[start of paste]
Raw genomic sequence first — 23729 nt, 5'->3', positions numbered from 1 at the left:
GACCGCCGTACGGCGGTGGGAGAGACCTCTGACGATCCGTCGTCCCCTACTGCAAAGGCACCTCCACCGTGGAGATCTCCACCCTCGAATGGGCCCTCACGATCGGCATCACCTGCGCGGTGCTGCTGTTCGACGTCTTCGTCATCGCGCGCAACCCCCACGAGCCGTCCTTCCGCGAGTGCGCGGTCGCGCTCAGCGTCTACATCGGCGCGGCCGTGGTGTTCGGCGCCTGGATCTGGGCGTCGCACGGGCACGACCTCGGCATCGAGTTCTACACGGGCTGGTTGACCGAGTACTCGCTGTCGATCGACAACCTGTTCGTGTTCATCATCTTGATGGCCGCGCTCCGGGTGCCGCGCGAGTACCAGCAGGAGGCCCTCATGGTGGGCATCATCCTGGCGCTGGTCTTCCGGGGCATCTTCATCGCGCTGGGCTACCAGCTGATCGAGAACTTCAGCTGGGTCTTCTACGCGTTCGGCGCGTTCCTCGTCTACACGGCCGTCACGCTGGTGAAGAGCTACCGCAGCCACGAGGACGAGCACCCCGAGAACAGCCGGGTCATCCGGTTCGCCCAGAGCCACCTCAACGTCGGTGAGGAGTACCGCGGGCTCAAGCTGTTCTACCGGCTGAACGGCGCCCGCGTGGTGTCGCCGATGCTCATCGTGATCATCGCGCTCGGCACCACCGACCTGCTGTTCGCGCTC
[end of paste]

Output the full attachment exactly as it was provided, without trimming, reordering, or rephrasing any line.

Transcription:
Raw genomic sequence first — 23729 nt, 5'->3', positions numbered from 1 at the left:
GACCGCCGTACGGCGGTGGGAGAGACCTCTGACGATCCGTCGTCCCCTACTGCAAAGGCACCTCCACCGTGGAGATCTCCACCCTCGAATGGGCCCTCACGATCGGCATCACCTGCGCGGTGCTGCTGTTCGACGTCTTCGTCATCGCGCGCAACCCCCACGAGCCGTCCTTCCGCGAGTGCGCGGTCGCGCTCAGCGTCTACATCGGCGCGGCCGTGGTGTTCGGCGCCTGGATCTGGGCGTCGCACGGGCACGACCTCGGCATCGAGTTCTACACGGGCTGGTTGACCGAGTACTCGCTGTCGATCGACAACCTGTTCGTGTTCATCATCTTGATGGCCGCGCTCCGGGTGCCGCGCGAGTACCAGCAGGAGGCCCTCATGGTGGGCATCATCCTGGCGCTGGTCTTCCGGGGCATCTTCATCGCGCTGGGCTACCAGCTGATCGAGAACTTCAGCTGGGTCTTCTACGCGTTCGGCGCGTTCCTCGTCTACACGGCCGTCACGCTGGTGAAGAGCTACCGCAGCCACGAGGACGAGCACCCCGAGAACAGCCGGGTCATCCGGTTCGCCCAGAGCCACCTCAACGTCGGTGAGGAGTACCGCGGGCTCAAGCTGTTCTACCGGCTGAACGGCGCCCGCGTGGTGTCGCCGATGCTCATCGTGATCATCGCGCTCGGCACCACCGACCTGCTGTTCGCGCTC